Wealthy Switzerland, famous for its bank secrecy laws and reputation as a haven for laundered cash, has a message for criminals and narcotraffickers: Your assets are no longer welcome here.
So says Jacques Pitteloud, Switzerland’s ambassador to the United States, citing his country’s ongoing compliance with the Financial Action Task Force (FATF)—a Paris-based watchdog that leads global efforts to fight money laundering and the financing of terrorism.
“After the banking crisis of 2008, Switzerland decided it would abide by the rules of the OECD [Organization of European Cooperation & Development] and FATF,” he said. “Of course, it’s difficult to shake off an image that’s been cemented over the decades, but the fact is that Switzerland now participates in the exchange of banking information. Our level of compliance is now actually higher than that of the American banking sector, according to the FATF.”
Pitteloud spoke to the Washington Diplomat on Sept. 27 in a lengthy Zoom interview to mark the 175th anniversary of Switzerland’s first federal constitution—which took effect in 1848 and laid the foundations for the establishment of the Swiss federal state.
“Right now, if I were a dictator or drug dealer trying to hide money, I would not put it into the Swiss banking sector, because we don’t hide anymore. Bank secrecy is a thing of the past,” said Pitteloud. “It would also be very stupid because the IRS would know about it immediately.”
Proof of the banking sector’s resilience, he said, is that even after the repeal of Switzerland’s time-honored financial secrecy laws, “people keep putting their money in Swiss banks.”
The reason: Switzerland’s political and monetary stability, its superior medical system and its famously discreet private schools.
“We are doing pretty well in that regard,” he said. “We are probably not yet the best or the cleanest, but we are definitely among the jurisdictions with the most compliant banking laws.”
Yet more can be done. In late August, the Federal Council of Switzerland put forth legislation to strengthen anti-money laundering efforts by obligating attorneys to conduct due diligence. It also seeks the creation of a centralized, non-public register of beneficial owners, as well as new measures concerning sanctions violations, real estate transactions, and precious metal traders.
That would supplant existing laws that exempted attorneys from reporting suspect transactions.
“This exception was made in the name of the lawyer-client privilege,” he said, pointing out that more and more people are demanding a closing of this loophole. “Personally, I thought this was problematic, and I’d be happy to see these loopholes closed.”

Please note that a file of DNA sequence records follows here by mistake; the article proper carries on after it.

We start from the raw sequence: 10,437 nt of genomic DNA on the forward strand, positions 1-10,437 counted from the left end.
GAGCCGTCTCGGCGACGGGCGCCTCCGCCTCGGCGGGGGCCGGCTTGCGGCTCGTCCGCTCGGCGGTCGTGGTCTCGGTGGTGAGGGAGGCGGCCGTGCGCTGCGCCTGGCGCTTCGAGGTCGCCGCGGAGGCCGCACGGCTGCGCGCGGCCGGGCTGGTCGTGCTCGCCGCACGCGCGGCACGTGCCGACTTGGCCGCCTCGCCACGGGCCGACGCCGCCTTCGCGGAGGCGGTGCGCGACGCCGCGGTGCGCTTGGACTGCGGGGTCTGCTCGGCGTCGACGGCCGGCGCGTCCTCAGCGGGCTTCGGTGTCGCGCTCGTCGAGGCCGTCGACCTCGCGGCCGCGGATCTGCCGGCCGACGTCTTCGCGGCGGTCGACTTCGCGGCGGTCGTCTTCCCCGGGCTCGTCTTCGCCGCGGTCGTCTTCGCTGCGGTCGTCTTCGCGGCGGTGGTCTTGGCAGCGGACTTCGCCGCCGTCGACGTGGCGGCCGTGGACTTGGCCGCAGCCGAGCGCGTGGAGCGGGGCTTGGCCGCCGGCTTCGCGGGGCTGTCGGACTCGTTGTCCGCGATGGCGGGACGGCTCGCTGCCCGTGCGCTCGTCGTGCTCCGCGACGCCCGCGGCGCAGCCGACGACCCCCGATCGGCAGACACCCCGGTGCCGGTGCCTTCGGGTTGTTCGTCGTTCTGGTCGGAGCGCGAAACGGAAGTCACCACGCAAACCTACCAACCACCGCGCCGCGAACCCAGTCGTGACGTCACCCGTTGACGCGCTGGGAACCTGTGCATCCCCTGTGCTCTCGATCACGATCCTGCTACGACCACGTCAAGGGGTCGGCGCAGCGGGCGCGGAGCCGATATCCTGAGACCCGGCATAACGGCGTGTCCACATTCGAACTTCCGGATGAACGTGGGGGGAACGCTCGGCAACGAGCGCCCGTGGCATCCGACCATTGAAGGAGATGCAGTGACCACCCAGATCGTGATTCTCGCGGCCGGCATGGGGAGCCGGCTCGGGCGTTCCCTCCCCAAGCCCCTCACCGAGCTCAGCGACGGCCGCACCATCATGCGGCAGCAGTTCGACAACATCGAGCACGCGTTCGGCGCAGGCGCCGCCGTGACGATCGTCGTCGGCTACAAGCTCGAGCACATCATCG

Switzerland’s new banking giant ‘too big to fail’
A much bigger, more urgent crisis for Pitteloud has been the recent upheaval in Switzerland’s financial sector.
In mid-June, United Bank of Switzerland (UBS) completed its emergency takeover of Crédit Suisse, buying its rival for a bargain 3 billion Swiss francs ($3.25 billion) “in a rescue orchestrated by Swiss authorities to avert a banking sector meltdown,” as CNN put it.
The deal creates a Swiss banking giant with $1.7 trillion in assets, which is more than twice the size of Switzerland’s GDP of $842 billion at the end of 2022. It followed the collapse of two California financial institutions—Silicon Valley Bank and Signature Bank—and has already triggered a lawsuit by investors against the Swiss financial regulator for imposing losses of up to 9 billion Swiss francs ($10 billion) on them.
Even so, argues Pitteloud, the UBS takeover averted “not just a Swiss problem, but a global problem” that had set off alarms in Washington as well as Berne.
“It has demonstrated the ability of the Swiss government and private sector to deal with this crisis, [though] in a way that might not have been totally satisfactory to everyone,” he said. “You have to make decisions in an emergency, and that weekend, there was indeed a serious risk of destabilization. Everyone was horribly worried about a repeat of 2008. There was a banking crisis in California and rumors about another major European bank said to be wobbling.”
Basically, Pitteloud explained, it was a matter of finding a quick—if not perfect—solution to stabilize world financial markets before the opening bells in New York, London and Tokyo.
“Imagine, we had 72 hours to negotiate a takeover of Switzerland’s second-largest bank—and one of the major banks of the world—without having time to do all the due diligence. It was a tough weekend,” he said. “Personally, I am extremely proud of the way our Finance Ministry steered the whole crisis. On Monday morning, the markets opened, and there was no meltdown.”
He added: “The bank is much too big to fail, and that does cause a long-term problem. But one problem at a time; later on, we can figure out how to deal with a bank that’s too huge.”
Horrors of 1994 Rwanda genocide left Pitteloud ‘shellshocked’
Pitteloud, 60, has a rather unusual background as a diplomat.
Born in Zürich, he earned a master’s degree and later a doctorate from the University of Zürich Law School. After joining the Swiss Foreign Service in 1987, his first overseas assignment was as trade attaché in Riyadh, Saudi Arabia.
During a subsequent assignment with the Swiss Strategic Intelligence Service, he witnessed the 1994 Rwanda genocide, in which more than half a million ethnic Tutsis were murdered by armed Hutu militias over a 100-day period.